From the Inside January/February 2020
It looks like 2020 will become the year of implementing government regulations in businesses. There are several new federal and state laws going into effect this year, and it is catching a lot of business by surprise.
California Privacy Laws
California was the first state to pass privacy laws roughly modeled after the European privacy laws, but it didn't take effect until 2020. Since the wording of the laws wasn't as clear as they originally wanted it, there has been some back and forth working through it. While it seems to be more focused on regulating the larger Social Media and Tech company, it will affect smaller companies as well.
There are two major takeaways that everyone should be aware of. The law is not limited to California companies. It affects on any company that does business in California if they collect consumer data. So, even if your business is based in another state, if you do business with anyone in California, then you can't collect or receive consumer data without complying.
That's pretty much everybody. Even if you think you aren't affected, consider this: If you are working with a marketing or data collection company, like the ones that provide loyalty programs, or any company that provides data analytics for you, you need to consider your legal position.
There are still some gray areas that are being worked out. For example, if you are using cloud storage for security cameras, the law's wording implies that images on those recordings are part of the consumer's privacy rights. If the consumer states they don't want to be recorded for privacy reasons, then you are not allowed to record them even in public areas. That's how broad this law is.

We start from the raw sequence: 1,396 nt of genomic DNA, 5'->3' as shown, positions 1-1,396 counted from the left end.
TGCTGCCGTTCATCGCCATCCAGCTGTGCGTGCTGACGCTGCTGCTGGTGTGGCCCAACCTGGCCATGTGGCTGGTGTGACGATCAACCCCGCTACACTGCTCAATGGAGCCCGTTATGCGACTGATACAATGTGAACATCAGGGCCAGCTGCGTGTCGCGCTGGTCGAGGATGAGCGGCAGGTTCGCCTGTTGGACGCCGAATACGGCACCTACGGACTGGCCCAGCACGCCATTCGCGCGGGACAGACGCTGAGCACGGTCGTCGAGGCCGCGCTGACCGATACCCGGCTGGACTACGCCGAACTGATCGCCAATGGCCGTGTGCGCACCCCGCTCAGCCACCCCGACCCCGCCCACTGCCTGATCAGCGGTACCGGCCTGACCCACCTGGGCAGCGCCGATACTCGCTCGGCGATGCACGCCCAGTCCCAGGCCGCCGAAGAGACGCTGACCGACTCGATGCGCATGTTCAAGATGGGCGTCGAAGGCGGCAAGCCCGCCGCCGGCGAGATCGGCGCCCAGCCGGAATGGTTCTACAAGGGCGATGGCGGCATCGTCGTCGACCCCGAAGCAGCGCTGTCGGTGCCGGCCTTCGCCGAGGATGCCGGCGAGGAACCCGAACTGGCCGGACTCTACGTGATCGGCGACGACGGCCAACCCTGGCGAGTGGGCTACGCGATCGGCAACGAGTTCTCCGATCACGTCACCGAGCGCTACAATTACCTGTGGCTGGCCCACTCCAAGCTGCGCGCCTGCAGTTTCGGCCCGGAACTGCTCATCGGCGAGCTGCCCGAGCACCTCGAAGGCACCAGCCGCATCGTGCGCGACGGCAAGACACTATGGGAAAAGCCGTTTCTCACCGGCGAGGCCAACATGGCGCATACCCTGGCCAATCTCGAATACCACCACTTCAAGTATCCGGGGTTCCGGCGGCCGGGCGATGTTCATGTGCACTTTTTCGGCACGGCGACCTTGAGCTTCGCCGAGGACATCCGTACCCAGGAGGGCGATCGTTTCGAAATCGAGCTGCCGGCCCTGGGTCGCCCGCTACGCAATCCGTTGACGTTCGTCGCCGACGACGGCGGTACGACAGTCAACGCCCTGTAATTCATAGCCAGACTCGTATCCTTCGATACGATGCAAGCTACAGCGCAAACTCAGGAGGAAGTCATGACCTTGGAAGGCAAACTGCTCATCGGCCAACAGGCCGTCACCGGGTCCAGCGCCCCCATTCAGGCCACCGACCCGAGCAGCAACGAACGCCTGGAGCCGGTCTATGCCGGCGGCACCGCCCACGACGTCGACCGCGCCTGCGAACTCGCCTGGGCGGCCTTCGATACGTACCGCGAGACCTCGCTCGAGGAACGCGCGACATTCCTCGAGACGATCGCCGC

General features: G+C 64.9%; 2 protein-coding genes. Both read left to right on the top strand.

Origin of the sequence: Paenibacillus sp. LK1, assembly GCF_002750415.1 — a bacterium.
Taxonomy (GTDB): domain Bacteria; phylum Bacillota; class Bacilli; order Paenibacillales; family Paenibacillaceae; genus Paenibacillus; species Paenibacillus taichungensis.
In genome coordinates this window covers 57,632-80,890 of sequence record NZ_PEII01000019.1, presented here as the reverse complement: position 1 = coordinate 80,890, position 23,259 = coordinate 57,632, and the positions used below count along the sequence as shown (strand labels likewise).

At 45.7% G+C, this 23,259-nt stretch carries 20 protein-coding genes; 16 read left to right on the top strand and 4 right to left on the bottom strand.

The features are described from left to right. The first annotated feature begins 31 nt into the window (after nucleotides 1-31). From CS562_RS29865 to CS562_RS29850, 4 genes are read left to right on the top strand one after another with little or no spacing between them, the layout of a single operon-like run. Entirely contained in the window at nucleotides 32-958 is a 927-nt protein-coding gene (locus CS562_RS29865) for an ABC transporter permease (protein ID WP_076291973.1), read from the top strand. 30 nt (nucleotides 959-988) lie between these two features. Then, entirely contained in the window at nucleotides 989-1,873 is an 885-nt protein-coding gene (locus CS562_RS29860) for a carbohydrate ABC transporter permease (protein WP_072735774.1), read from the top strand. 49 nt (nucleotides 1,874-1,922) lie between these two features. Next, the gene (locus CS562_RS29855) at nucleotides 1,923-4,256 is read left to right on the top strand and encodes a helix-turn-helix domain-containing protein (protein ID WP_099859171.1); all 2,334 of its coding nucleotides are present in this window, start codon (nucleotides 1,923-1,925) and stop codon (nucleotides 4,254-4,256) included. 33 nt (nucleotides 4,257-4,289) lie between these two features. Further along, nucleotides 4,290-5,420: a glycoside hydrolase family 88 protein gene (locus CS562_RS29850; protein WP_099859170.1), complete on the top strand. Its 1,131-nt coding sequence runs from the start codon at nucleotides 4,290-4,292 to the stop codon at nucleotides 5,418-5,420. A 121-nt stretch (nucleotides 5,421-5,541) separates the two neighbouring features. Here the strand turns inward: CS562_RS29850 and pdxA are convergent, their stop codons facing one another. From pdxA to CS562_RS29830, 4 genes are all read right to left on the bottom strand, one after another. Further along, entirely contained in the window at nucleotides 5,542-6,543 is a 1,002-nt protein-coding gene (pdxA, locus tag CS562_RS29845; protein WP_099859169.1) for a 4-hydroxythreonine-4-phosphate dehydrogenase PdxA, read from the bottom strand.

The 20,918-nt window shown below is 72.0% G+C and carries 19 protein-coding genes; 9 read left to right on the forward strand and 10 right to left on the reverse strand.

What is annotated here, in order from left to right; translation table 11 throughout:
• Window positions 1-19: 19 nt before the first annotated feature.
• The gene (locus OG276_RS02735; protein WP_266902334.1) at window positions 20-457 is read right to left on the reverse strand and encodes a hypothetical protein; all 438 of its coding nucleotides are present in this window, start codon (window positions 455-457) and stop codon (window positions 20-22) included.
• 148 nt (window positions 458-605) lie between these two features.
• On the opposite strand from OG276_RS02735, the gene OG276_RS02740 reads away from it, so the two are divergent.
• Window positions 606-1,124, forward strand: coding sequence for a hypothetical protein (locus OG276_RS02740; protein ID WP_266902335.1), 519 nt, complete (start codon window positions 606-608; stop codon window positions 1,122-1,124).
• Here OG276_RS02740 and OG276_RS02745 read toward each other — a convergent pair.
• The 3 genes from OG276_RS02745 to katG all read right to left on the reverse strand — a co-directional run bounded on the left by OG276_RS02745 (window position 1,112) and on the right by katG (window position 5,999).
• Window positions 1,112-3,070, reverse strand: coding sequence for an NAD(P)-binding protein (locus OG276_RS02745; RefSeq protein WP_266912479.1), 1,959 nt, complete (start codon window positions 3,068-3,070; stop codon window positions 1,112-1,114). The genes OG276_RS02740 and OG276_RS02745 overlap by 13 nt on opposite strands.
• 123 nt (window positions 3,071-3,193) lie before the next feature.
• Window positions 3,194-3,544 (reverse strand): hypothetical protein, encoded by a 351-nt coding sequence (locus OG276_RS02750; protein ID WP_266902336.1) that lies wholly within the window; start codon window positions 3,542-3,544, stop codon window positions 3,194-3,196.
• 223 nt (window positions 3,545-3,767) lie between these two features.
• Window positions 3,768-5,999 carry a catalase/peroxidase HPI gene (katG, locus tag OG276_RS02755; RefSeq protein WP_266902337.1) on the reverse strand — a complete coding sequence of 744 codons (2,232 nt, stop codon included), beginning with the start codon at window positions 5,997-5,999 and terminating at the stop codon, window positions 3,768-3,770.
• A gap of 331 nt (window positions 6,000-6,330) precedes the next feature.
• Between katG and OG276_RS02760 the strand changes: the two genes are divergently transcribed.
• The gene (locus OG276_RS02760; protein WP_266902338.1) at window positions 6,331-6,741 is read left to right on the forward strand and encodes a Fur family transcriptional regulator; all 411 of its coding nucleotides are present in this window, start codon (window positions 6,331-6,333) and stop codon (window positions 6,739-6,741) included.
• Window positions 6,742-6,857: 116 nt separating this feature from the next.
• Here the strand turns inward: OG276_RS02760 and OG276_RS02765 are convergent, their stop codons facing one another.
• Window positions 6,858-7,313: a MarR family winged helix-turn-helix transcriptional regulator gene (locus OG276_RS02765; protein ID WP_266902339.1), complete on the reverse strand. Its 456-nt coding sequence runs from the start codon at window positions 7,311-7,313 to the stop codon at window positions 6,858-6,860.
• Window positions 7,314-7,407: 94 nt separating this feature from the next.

New York Privacy Laws
Like California, New York is proposing a bill that would allow people to find out what data companies are collecting on them, see who they're sharing that data with, request that it be corrected or deleted, and avoid having their data shared with or sold to third parties altogether.
The difference is that New York's bill would allow their residents to sue companies directly over privacy violations. While the California law is focused on companies doing more than $25 million, New York's would apply to company of any size.
New York's SHIELD Act will directly affect how data is stored by business software regardless if they are based in New York or not. Just like California's law, it is designed to act as a right for the person who resides in their state regardless of the infringer's location.
Federal W4 and Payroll
The Federal Government has redone their payroll systems. There are new tax rules and new tax tables. Not to mention, new W2 and Tax forms to be filled out.
While this doesn't affect existing employees of a company, any new employees that have been hired in 2020 are required to use the new forms and tables. Many companies have outsourced their HR and Payroll systems, but if you are doing payroll internally still, this may come a bit of a surprise.
New York and California are also crafting freelancer laws, designed to stop companies like Uber and Lyft from abusing the drivers. The reach is far longer, affecting anyone who free lances, including writers and possibly consultants.
These topics are going to be covered at the International Spectrum 2020 Conference in Tampa, Florida on April 20th. Watch for more information in the coming months!